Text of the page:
|US3852441 *||14 Mar 1973||3 Dic 1974||Procter & Gamble||Synergistic mixtures of diphenylbismuth acetate and the zinc salt of 1-hydroxy-2-pyridine thione effect as antibacterial and antifungal agents|
|US3890242 *||30 Mar 1973||17 Jun 1975||Procter & Gamble||Antibacterial detergent compositions containing phenylbismuth bis(2-pyridinethiol 1-oxide)|
|US4374825 *||17 Feb 1981||22 Feb 1983||The Proctor & Gamble Company||Hair conditioning compositions|
|US4524110 *||28 Sep 1984||18 Jun 1985||Janssen Pharmaceutica N.V.||Antimicrobial imidazole derivatives|
|US4963344 *||23 Jun 1989||16 Oct 1990||Schering Aktiengesellschaft||Method to enhance NMR imaging using chelated paramagnetic ions|
|US5104645 *||2 Feb 1990||14 Abr 1992||The Proctor & Gamble Company||Antidandruff shampoo compositions|
|US5541233 *||6 Sep 1994||30 Jul 1996||Minnesota Mining And Manufacturing Company||Durable anti-microbial agent|
|US5593670 *||12 Ago 1994||14 Ene 1997||The Proctor & Gamble Company||Uncomplexed cyclodextrin solutions for odor control on inanimate surfaces|
|US5596102 *||15 Dic 1994||21 Ene 1997||Zeneca Limited||Biocides|
|US5605681 *||16 Sep 1994||25 Feb 1997||The Proctor & Gamble Company||Mild gel deodorant composition containing soap, polymeric hydrogel forming polymer and high level of water|
|US5624666 *||20 Ene 1995||29 Abr 1997||The Procter & Gamble Company||Anti-dandruff shampoos with particulate active agent and cationic polymer|
|US5643971 *||16 May 1995||1 Jul 1997||Minnesota Mining And Manufacturing Company||Durable anti-microbial agents|
|WO1994012034A1 *||28 Oct 1993||9 Jun 1994||Minnesota Mining & Mfg||Durable anti-microbial agents|
|1||"The Pharmacological Basis of Therapeutics, Heavy Metal Antagonists, Halogens and Halogen-Containing Compounds," 7th Ed., Goodman & Gilman, pp. 963-964 and 1621-1622 (1985).|
|2||*||A. Slikkerveer et al., Med. Toxicol. Adverse Drug. Exp. 4(5):303 323 (1989).|
|3||A. Slikkerveer et al., Med. Toxicol. Adverse Drug. Exp. 4(5):303-323 (1989).|
|4||*||A.P.R. Wilson, The Lancet 344:1313 1314 (1994).|
|5||A.P.R. Wilson, The Lancet 344:1313-1314 (1994).|
|6||*||B.E. Douglas et al., Concepts and Models of Inorganic Chem., 3rd Ed. pp. 463 465 1994).|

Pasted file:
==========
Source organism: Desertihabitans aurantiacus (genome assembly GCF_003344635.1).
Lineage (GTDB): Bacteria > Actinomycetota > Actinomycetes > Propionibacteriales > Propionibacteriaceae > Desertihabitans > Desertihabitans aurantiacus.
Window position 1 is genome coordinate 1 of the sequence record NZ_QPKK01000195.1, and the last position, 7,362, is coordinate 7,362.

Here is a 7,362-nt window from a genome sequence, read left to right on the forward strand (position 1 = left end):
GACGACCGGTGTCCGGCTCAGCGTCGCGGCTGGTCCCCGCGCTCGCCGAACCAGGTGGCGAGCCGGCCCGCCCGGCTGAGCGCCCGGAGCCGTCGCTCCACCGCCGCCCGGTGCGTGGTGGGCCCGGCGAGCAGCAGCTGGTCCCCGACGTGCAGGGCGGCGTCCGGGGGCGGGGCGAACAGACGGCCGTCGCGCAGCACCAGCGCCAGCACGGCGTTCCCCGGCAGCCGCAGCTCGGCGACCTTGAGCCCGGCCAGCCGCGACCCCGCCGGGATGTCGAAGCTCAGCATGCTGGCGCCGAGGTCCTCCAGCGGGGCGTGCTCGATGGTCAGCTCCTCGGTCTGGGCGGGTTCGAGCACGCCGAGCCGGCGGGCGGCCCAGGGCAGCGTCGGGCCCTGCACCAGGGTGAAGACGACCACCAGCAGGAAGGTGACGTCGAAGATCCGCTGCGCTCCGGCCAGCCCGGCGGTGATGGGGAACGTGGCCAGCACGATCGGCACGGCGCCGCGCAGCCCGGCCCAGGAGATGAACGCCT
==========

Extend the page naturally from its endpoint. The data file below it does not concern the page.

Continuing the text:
|7||B.E. Douglas et al., Concepts and Models of Inorganic Chem., 3rd Ed. pp. 463-465 1994).|
|8||*||B.J. Marshall, Reviews of Infec. Dis. 12(1):S87 S93 (1990).|
|9||B.J. Marshall, Reviews of Infec. Dis. 12(1):S87-S93 (1990).|
|10||*||Colloidal Bismuth Subcitrate: A Review of its Pharmacodynamic and Pharmacokinetic Properties, and Its Therapeutic Use in Peptic Ulcer Disease; Antona J. Wagstaff, Paul Benfield and Jon P. Monk; Drugs 36: 132 157 (1988).|
|11||Colloidal Bismuth Subcitrate: A Review of its Pharmacodynamic and Pharmacokinetic Properties, and Its Therapeutic Use in Peptic Ulcer Disease; Antona J. Wagstaff, Paul Benfield and Jon P. Monk; Drugs 36: 132-157 (1988).|
|12||*||D. Chaleil et al., J. Inorg. Biochem. 15:213 221 (1981).|
|13||D. Chaleil et al., J. Inorg. Biochem. 15:213-221 (1981).|
|14||*||D. Figueroa Quintanilla et al., New Eng. J. Med. 328(23):1653 1658 (1993).|
|15||D. Figueroa-Quintanilla et al., New Eng. J. Med. 328(23):1653-1658 (1993).|
|16||*||D.W. Bierer, Rev. Infect. Dis. 12(1):S3 S8 (1990).|
|17||D.W. Bierer, Rev. Infect. Dis. 12(1):S3-S8 (1990).|
|18||*||D.Y. Graham et al., Ann. Intern. Med. 115:266 269 (1991).|
|19||D.Y. Graham et al., Ann. Intern. Med. 115:266-269 (1991).|
|20||*||D.Y. Graham et al., Gastroenterol. 102:493 496 (1992).|
|21||D.Y. Graham et al., Gastroenterol. 102:493-496 (1992).|
|22||*||G.L. Newton et al., Methods of Enzymology, vol. 251, pp. 148 166, Academic Press (1995).|
|23||G.L. Newton et al., Methods of Enzymology, vol. 251, pp. 148-166, Academic Press (1995).|
|24||Gould et al., "Activity of the Novel Compounds BisBAL and BisME Against Burkholderia cepacia," 36th ICAAC, Louisiana, Abstract F246 (1996).|
|25||*||Gould et al., Activity of the Novel Compounds BisBAL and BisME Against Burkholderia cepacia, 36th ICAAC, Louisiana, Abstract F246 (1996).|
|26||*||H.L. DuPont et al., New Eng. J. Med. 328:1821 1827 (1993).|
|27||H.L. DuPont et al., New Eng. J. Med. 328:1821-1827 (1993).|
|28||*||J.S. Dixon, Scand. J. Gastroenterol. 30(212):48 62 (1995).|
|29||J.S. Dixon, Scand. J. Gastroenterol. 30(212):48-62 (1995).|